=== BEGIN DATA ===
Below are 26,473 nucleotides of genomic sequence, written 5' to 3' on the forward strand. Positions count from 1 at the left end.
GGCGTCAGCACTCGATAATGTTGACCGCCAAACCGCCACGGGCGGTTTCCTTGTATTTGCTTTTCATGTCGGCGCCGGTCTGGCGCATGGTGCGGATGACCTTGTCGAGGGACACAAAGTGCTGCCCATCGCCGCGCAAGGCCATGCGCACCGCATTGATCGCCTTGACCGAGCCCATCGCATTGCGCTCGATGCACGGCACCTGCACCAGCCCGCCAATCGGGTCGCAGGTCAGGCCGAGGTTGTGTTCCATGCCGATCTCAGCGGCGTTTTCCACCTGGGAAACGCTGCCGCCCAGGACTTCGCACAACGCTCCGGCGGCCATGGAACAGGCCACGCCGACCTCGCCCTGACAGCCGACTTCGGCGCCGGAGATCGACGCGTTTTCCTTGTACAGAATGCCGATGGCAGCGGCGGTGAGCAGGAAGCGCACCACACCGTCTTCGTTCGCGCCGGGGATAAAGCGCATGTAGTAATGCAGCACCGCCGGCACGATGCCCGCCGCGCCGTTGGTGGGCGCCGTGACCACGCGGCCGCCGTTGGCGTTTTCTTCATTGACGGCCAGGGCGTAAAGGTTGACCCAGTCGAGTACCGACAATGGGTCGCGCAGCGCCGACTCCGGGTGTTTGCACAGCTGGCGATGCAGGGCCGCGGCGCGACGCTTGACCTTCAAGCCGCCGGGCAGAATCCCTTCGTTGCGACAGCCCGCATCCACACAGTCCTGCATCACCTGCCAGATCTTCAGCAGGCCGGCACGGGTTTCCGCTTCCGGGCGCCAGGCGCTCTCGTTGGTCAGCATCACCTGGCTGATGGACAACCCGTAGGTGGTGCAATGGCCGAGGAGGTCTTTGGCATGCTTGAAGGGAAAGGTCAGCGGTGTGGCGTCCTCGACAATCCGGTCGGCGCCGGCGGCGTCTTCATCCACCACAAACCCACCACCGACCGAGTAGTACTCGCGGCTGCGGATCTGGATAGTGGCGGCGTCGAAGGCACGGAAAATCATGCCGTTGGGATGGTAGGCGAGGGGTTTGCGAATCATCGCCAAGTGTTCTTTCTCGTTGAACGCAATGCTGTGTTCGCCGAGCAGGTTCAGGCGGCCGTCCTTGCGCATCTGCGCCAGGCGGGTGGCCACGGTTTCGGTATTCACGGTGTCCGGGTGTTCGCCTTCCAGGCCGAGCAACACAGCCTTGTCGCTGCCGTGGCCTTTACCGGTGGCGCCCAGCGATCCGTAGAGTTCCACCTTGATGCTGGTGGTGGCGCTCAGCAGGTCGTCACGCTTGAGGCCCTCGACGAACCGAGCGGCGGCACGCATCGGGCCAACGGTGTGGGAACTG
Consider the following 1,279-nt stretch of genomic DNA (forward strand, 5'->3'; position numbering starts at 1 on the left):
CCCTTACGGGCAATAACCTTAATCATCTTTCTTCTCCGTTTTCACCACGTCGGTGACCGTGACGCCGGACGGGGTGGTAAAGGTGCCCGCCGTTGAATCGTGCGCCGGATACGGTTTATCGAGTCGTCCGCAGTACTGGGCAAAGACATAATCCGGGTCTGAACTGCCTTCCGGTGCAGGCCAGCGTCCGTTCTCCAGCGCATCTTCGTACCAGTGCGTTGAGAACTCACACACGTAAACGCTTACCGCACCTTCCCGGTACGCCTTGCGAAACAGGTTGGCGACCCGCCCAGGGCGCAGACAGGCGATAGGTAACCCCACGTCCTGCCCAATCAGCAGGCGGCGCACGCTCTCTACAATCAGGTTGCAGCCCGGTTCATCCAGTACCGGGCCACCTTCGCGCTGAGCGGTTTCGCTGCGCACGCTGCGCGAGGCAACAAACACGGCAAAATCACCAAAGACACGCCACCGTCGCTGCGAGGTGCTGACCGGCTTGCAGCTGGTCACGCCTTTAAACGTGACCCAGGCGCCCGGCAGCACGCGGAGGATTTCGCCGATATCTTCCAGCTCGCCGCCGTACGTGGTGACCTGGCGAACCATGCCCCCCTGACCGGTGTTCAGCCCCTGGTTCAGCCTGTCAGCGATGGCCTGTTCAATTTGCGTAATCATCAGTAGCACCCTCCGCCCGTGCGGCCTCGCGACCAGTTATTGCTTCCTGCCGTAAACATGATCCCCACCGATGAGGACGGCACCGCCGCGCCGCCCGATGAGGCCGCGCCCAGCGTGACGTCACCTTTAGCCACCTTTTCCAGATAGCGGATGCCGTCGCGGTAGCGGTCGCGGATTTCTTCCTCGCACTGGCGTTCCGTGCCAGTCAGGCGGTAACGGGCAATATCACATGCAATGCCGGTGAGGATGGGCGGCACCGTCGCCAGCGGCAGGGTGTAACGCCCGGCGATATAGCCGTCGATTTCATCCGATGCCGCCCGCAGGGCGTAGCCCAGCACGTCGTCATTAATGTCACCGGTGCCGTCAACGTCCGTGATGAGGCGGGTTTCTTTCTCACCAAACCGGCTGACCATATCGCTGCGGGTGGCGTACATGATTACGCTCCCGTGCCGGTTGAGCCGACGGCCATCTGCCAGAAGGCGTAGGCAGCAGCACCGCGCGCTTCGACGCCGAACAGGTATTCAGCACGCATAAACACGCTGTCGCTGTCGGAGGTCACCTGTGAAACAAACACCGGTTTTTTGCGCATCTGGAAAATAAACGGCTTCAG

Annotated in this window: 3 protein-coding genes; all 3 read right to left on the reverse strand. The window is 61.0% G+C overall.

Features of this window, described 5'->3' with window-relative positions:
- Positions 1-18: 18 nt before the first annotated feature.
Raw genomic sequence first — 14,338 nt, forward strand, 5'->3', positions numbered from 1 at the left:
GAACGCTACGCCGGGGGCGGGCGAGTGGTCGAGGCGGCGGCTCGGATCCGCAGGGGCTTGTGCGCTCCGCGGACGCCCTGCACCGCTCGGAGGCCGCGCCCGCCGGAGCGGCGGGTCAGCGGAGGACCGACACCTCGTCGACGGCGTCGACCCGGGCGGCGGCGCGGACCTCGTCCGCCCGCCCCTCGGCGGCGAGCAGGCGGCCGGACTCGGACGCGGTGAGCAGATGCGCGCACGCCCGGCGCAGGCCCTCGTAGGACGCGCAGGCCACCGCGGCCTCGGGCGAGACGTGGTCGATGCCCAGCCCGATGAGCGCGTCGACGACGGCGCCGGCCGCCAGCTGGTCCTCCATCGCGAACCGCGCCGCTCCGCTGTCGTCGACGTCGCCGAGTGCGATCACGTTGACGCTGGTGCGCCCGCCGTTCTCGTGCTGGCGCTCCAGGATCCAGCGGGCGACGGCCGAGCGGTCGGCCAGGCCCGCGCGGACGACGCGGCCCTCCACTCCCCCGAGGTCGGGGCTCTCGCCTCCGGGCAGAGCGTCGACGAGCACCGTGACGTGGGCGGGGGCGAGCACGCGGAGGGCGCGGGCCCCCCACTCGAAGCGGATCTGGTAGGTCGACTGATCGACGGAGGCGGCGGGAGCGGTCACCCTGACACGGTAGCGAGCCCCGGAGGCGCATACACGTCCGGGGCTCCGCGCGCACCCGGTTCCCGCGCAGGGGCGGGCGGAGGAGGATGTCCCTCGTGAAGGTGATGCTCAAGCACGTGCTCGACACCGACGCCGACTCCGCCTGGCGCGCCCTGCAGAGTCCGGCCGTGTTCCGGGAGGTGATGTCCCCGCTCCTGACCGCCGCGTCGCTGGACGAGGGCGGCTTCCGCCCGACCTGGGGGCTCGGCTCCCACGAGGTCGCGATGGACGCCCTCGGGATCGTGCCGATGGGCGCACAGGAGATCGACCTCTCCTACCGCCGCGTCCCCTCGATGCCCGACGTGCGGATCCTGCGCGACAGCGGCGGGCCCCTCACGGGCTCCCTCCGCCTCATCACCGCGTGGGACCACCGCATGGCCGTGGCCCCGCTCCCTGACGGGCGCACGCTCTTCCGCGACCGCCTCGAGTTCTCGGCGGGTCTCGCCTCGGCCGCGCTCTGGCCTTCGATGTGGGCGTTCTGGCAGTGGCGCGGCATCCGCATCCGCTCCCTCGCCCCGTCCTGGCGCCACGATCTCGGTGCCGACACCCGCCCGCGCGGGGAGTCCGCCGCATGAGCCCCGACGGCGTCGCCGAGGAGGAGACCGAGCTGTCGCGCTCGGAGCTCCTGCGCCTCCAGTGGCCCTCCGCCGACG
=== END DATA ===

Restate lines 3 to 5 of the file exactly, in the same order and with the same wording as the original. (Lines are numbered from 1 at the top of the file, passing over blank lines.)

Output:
Consider the following 1,279-nt stretch of genomic DNA (forward strand, 5'->3'; position numbering starts at 1 on the left):
CCCTTACGGGCAATAACCTTAATCATCTTTCTTCTCCGTTTTCACCACGTCGGTGACCGTGACGCCGGACGGGGTGGTAAAGGTGCCCGCCGTTGAATCGTGCGCCGGATACGGTTTATCGAGTCGTCCGCAGTACTGGGCAAAGACATAATCCGGGTCTGAACTGCCTTCCGGTGCAGGCCAGCGTCCGTTCTCCAGCGCATCTTCGTACCAGTGCGTTGAGAACTCACACACGTAAACGCTTACCGCACCTTCCCGGTACGCCTTGCGAAACAGGTTGGCGACCCGCCCAGGGCGCAGACAGGCGATAGGTAACCCCACGTCCTGCCCAATCAGCAGGCGGCGCACGCTCTCTACAATCAGGTTGCAGCCCGGTTCATCCAGTACCGGGCCACCTTCGCGCTGAGCGGTTTCGCTGCGCACGCTGCGCGAGGCAACAAACACGGCAAAATCACCAAAGACACGCCACCGTCGCTGCGAGGTGCTGACCGGCTTGCAGCTGGTCACGCCTTTAAACGTGACCCAGGCGCCCGGCAGCACGCGGAGGATTTCGCCGATATCTTCCAGCTCGCCGCCGTACGTGGTGACCTGGCGAACCATGCCCCCCTGACCGGTGTTCAGCCCCTGGTTCAGCCTGTCAGCGATGGCCTGTTCAATTTGCGTAATCATCAGTAGCACCCTCCGCCCGTGCGGCCTCGCGACCAGTTATTGCTTCCTGCCGTAAACATGATCCCCACCGATGAGGACGGCACCGCCGCGCCGCCCGATGAGGCCGCGCCCAGCGTGACGTCACCTTTAGCCACCTTTTCCAGATAGCGGATGCCGTCGCGGTAGCGGTCGCGGATTTCTTCCTCGCACTGGCGTTCCGTGCCAGTCAGGCGGTAACGGGCAATATCACATGCAATGCCGGTGAGGATGGGCGGCACCGTCGCCAGCGGCAGGGTGTAACGCCCGGCGATATAGCCGTCGATTTCATCCGATGCCGCCCGCAGGGCGTAGCCCAGCACGTCGTCATTAATGTCACCGGTGCCGTCAACGTCCGTGATGAGGCGGGTTTCTTTCTCACCAAACCGGCTGACCATATCGCTGCGGGTGGCGTACATGATTACGCTCCCGTGCCGGTTGAGCCGACGGCCATCTGCCAGAAGGCGTAGGCAGCAGCACCGCGCGCTTCGACGCCGAACAGGTATTCAGCACGCATAAACACGCTGTCGCTGTCGGAGGTCACCTGTGAAACAAACACCGGTTTTTTGCGCATCTGGAAAATAAACGGCTTCAG

Annotated in this window: 3 protein-coding genes; all 3 read right to left on the reverse strand. The window is 61.0% G+C overall.